Spring forward no more: Mo. lawmakers push to end daylight saving time
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Spring forward no more: Mo. lawmakers push to end daylight saving time

Date: April 30, 2013
By: Rastislav Hamracek
State Capitol Bureau
Links: HB 340

JEFFERSON CITY - Twice a year the time changes in Missouri, and on Tuesday, at least one lawmaker said he wants to end that practice.

State Rep. Delus Johnson is the sponsor of a bill that would enter Missouri into the New Standard Time Pact. Once 20 States will join the New Standard Time Pact, the summer time will become the standard time year-round and the actual switching of the clock, twice in a year, will be eliminated.

Implementing daylight saving time year-round would make lighter evenings but darker mornings. Johnson, R-St. Joseph, told the Senate General Laws Committee that he believes lighter evenings will increase the outdoor business production.

“In the United States South Carolina already works on Daylight Saving as New Standard Time Pact,” Johnson said at the Senate hearing.

The Missouri Broadcasters Association opposed the bill because it would create a problem for some television stations that broadcast in more than one state, such the Kansas City and St. Louis television stations, especially if all of the states in the current Central Time Zone did not participate in the pact.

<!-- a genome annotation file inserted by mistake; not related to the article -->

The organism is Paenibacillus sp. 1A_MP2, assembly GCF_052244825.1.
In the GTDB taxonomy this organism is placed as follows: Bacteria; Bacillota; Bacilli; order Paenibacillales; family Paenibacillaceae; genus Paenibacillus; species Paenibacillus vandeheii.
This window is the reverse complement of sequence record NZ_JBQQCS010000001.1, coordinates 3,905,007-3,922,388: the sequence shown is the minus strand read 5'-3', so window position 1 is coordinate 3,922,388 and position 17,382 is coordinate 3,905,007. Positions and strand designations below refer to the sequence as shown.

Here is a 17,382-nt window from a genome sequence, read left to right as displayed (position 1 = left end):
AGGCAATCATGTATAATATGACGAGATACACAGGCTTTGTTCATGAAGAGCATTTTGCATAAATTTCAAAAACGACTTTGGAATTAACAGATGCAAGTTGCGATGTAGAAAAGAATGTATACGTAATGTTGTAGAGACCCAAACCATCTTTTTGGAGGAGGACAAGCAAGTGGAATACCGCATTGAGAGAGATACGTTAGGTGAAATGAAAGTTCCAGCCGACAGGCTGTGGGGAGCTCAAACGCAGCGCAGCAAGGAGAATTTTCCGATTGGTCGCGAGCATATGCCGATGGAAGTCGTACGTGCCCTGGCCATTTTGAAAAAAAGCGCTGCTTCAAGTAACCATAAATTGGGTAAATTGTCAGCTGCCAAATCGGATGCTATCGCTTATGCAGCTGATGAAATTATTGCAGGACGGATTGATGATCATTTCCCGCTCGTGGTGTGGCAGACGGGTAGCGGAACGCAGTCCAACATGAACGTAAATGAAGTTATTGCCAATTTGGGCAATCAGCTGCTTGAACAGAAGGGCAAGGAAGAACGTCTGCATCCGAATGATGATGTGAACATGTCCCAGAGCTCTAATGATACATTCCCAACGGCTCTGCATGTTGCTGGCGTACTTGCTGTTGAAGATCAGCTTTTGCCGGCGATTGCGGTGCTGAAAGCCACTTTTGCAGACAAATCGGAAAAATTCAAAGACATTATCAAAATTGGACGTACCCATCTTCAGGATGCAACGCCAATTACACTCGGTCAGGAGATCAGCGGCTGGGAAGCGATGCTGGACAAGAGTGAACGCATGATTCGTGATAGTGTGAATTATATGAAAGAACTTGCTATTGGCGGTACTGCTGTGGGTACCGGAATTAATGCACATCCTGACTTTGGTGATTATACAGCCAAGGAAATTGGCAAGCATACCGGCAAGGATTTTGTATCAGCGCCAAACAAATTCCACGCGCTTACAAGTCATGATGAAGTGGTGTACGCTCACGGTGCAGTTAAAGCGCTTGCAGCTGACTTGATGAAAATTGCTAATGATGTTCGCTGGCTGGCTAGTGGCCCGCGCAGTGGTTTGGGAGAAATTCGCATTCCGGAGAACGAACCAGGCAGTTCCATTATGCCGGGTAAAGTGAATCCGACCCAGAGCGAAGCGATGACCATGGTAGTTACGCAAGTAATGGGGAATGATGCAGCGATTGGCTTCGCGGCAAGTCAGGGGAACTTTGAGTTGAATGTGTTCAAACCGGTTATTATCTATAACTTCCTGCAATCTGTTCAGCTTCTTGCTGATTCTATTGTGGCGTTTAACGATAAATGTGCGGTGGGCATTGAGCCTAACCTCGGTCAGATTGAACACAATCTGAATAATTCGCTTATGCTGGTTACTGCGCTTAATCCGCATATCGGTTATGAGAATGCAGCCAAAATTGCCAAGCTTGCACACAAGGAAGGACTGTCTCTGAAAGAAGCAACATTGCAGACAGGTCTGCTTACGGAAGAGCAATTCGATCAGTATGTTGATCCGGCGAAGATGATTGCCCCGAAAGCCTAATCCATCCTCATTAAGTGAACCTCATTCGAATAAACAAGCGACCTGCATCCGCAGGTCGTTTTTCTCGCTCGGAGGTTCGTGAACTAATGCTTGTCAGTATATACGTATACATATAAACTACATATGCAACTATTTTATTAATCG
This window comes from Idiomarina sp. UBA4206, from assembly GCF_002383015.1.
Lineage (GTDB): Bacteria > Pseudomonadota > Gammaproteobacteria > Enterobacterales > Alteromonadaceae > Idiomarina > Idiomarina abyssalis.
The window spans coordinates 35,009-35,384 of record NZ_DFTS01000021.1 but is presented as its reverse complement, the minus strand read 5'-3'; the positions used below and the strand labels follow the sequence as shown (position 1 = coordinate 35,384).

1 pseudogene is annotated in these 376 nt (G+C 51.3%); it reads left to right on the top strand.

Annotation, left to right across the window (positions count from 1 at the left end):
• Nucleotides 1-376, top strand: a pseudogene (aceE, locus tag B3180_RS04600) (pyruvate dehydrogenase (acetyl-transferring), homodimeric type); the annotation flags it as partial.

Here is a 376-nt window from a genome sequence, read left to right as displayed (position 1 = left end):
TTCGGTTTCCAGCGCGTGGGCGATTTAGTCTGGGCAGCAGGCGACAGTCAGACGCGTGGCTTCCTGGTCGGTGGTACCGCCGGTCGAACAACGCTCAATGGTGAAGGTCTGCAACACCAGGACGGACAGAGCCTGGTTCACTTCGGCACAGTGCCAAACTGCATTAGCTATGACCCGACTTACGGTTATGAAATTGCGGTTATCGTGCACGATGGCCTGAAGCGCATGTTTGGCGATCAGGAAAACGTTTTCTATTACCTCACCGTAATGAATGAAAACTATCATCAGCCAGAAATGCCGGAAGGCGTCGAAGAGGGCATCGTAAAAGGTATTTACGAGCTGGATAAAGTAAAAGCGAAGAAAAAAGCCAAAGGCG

There are other issues such as energy use or public safety that are related with the subject. After the Daylight Saving Time, standardized in the United States in 1966, was extended by one Month in accordance to Energy Policy Act of 2005, since 2007 the summer time in the United States begins on the second Sunday of March and ends on the first Sunday of November. Following the first year after that extension, the United States Department of Energy stated in a 2008 report that the extension saved one-half percent of electricity usage only during the extended period, but it did not examine the use of heating fuels.

The permanent daylight saving time is currently in use in Iceland, Russia, Uzbekistan and Belarus.

It is uncertain whether the Senate will manage to approve the bill in time. The Senate General Laws Committee did not vote on the bill Tuesday and the legislative session ends on May 17. The House passed the bill in early April.


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